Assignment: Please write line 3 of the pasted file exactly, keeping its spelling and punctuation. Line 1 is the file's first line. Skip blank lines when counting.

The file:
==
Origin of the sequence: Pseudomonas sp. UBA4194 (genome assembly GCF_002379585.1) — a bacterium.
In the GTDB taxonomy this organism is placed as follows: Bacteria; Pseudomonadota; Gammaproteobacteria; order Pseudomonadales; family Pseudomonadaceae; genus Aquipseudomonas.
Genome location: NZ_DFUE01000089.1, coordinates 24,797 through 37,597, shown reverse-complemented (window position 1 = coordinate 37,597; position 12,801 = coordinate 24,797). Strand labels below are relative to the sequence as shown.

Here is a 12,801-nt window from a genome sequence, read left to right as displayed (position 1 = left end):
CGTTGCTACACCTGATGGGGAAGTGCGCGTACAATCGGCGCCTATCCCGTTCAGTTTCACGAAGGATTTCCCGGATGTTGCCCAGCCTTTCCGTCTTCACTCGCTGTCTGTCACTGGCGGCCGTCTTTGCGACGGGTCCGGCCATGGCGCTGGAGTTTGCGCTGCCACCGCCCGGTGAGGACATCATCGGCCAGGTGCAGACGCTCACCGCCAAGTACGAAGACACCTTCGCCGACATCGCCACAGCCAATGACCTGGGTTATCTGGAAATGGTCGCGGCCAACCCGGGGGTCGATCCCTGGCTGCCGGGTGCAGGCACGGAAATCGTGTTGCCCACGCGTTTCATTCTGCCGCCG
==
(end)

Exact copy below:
Genome location: NZ_DFUE01000089.1, coordinates 24,797 through 37,597, shown reverse-complemented (window position 1 = coordinate 37,597; position 12,801 = coordinate 24,797). Strand labels below are relative to the sequence as shown.